Aug. 20 (Bloomberg) -- Soybean futures fell to the lowest in almost four years as bankers, analysts and grain buyers trudge through U.S. Midwest fields, tallying pods that signal a bumper crop. Corn and wheat dropped.
Reports from the first three days of the annual Pro Farmer Midwest Crop Tour show higher soybean counts in Illinois, Ohio, Indiana, Iowa and South Dakota. Those five states accounted for 47 percent of the nation’s production last year, government data show. This year’s crop is expected to rise to a record 3.816 billion bushels, the U.S. Department of Agriculture said last week.
“Traders have been bearish soybeans all along, but maybe worried about things going down too fast, too far,” Arlan Suderman, a senior market analyst at Water Street Solutions Inc. in Peoria, Illinois, said in a telephone interview. “The crop tour is giving them the confidence that the pods are out there.”
Soybean futures for November delivery fell 1.4 percent to close at $10.38 a bushel at 1:15 p.m. on the Chicago Board of Trade, the biggest drop for a most-active contract since Aug. 1. Earlier, the price touched $10.35, the lowest since Sept. 16, 2010. The oilseed has declined 20 percent this year.
Preliminary results from field inspections today showed pod counts up 40 percent from last year in Illinois, the top state grower. The tally in Iowa, the second-largest producer, jumped 38 percent.
Rain will reach the northwestern and eastern Midwest in the next five days, aiding crops, MDA Weather Services in Gaithersburg, Maryland, said today in a report.
Field observations show “the record-breaking potential of this season’s crop,” Chris Gadd, an analyst at Macquarie Group Ltd., said in a report today after the bank completed its own Midwest tour last week. “Corn and soybean prices are likely to weaken into harvest if the current positive weather picture remains the same.”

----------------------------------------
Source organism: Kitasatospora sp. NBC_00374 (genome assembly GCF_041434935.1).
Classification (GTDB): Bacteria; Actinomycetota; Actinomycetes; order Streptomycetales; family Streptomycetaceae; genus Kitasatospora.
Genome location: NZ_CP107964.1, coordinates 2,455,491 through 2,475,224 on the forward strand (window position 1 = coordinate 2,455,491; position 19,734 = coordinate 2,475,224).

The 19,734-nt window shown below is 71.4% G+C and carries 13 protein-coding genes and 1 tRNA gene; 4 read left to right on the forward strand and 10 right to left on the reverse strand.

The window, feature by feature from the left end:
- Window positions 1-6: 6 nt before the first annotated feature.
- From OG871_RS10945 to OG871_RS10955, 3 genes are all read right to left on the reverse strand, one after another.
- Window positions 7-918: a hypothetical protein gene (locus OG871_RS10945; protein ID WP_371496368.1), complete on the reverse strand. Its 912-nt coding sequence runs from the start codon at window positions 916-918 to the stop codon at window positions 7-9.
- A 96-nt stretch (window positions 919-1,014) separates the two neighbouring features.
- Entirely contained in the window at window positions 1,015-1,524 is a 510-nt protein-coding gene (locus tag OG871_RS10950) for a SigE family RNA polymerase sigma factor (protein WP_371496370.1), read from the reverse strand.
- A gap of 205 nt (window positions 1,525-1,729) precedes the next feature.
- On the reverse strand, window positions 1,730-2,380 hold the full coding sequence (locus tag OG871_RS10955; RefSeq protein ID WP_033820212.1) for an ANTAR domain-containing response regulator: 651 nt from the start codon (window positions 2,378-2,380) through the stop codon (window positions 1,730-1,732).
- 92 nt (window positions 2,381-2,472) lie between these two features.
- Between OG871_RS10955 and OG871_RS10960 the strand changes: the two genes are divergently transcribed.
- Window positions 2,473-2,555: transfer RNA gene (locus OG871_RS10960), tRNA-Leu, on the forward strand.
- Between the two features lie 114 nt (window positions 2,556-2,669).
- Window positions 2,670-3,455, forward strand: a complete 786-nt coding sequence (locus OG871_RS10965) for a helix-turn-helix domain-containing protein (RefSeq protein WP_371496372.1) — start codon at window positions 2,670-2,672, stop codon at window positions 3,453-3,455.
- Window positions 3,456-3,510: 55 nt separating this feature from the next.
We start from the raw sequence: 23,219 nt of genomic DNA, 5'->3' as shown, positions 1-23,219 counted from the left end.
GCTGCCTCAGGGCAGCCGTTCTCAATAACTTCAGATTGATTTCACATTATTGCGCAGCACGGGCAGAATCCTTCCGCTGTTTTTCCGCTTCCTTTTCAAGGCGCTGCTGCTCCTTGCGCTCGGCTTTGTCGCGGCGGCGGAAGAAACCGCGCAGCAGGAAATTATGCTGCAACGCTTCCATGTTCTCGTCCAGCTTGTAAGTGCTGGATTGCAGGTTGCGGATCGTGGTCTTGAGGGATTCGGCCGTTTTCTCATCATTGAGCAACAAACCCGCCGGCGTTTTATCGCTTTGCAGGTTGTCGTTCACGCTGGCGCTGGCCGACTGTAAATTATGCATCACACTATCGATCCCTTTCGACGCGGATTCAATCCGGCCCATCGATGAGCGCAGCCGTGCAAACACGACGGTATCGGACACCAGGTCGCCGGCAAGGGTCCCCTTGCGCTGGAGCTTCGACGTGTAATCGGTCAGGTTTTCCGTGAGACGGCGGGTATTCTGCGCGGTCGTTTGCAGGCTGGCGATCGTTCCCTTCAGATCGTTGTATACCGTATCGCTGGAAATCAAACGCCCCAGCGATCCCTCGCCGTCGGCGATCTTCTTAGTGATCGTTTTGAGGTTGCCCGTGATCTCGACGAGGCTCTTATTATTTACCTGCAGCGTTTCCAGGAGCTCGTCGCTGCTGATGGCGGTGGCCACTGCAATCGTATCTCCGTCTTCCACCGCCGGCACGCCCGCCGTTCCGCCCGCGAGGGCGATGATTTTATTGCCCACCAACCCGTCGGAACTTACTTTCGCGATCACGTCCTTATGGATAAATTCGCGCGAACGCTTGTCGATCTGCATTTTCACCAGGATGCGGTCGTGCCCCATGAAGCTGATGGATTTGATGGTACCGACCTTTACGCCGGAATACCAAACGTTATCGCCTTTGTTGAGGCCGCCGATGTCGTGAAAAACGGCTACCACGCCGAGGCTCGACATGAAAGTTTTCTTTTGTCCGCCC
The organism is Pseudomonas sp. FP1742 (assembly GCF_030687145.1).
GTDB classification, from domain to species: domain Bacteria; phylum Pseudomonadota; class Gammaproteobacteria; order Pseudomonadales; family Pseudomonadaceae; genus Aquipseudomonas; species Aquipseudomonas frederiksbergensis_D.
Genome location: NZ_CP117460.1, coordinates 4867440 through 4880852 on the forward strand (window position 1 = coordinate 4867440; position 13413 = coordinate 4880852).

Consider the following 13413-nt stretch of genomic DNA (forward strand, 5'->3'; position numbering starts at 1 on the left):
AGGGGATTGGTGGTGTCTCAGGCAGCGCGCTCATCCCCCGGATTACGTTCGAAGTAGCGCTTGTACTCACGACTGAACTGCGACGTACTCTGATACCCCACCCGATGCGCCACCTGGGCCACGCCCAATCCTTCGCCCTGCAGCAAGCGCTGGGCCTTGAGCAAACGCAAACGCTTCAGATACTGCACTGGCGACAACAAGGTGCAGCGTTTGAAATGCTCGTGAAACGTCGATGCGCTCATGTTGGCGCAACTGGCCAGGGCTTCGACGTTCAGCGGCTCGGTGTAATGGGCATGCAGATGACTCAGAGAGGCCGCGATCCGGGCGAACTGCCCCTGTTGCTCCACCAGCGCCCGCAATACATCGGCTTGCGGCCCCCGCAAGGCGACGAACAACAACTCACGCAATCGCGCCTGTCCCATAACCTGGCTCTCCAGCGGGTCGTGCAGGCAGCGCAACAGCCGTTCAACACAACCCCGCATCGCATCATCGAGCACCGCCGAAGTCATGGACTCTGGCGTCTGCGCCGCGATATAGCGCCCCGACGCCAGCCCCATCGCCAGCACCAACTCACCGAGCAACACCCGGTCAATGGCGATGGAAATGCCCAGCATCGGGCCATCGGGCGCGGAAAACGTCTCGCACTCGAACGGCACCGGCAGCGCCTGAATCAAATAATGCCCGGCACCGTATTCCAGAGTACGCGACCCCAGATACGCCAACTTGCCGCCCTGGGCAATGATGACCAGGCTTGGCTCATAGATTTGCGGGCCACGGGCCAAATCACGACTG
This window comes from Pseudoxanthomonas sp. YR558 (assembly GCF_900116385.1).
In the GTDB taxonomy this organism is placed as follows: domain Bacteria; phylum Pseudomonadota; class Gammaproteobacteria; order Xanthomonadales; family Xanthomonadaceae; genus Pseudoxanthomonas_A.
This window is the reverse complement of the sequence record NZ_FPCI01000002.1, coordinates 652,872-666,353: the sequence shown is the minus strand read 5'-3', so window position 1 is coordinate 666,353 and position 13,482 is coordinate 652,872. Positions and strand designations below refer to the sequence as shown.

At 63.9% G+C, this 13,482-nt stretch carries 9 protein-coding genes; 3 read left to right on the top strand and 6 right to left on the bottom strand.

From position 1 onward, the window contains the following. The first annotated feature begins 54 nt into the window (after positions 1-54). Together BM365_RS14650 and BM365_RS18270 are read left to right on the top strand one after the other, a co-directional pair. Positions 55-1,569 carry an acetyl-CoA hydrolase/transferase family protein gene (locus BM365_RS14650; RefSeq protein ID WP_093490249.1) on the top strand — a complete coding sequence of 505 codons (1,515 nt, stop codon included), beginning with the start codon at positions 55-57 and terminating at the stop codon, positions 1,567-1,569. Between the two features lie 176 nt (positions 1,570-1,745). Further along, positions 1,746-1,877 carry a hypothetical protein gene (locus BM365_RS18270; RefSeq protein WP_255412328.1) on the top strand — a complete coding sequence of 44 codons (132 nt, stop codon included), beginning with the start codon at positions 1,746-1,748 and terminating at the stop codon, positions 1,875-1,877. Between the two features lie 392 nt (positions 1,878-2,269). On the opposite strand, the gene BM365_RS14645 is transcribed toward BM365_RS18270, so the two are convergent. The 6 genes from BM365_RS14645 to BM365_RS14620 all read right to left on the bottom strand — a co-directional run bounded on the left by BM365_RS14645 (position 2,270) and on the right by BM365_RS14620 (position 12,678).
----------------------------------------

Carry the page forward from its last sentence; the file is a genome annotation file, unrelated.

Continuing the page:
Money managers held bearish bets in soybean futures and options in the five weeks through Aug. 12, the longest run in eight years, U.S. Commodity Futures Trading Commission data show.
Soybean-meal futures for December delivery dropped 2.4 percent to $344.20 for 2,000 pounds, the biggest drop since June 30. The price of the livestock feed has dropped 17 percent this year. Trading was 69 percent above the average in the past 100 days, according to data compiled by Bloomberg.
Soybean-oil futures for December delivery rose 0.6 percent to 33.22 cents a pound. Earlier, the price touched 32.76 cents, the lowest since March 31, 2009. The commodity has dropped 15 percent this year.
Corn futures for December delivery fell 1.3 percent to $3.675 a bushel. The price has tumbled 30 percent since reaching an eight-month high of $5.2425 on April 9.
Yields were estimated higher in Iowa and Illinois and lower in South Dakota, crop tour samples showed. U.S. output will rise to a record 14.032 billion bushels this year, the USDA says.
Wheat futures for December delivery fell 1.5 percent to $5.50 a bushel. The price has dropped 9.1 percent this year.
--With assistance from Jeff Wilson and Lydia Mulvany in Chicago, Whitney McFerron in London and Phoebe Sedgman in Melbourne.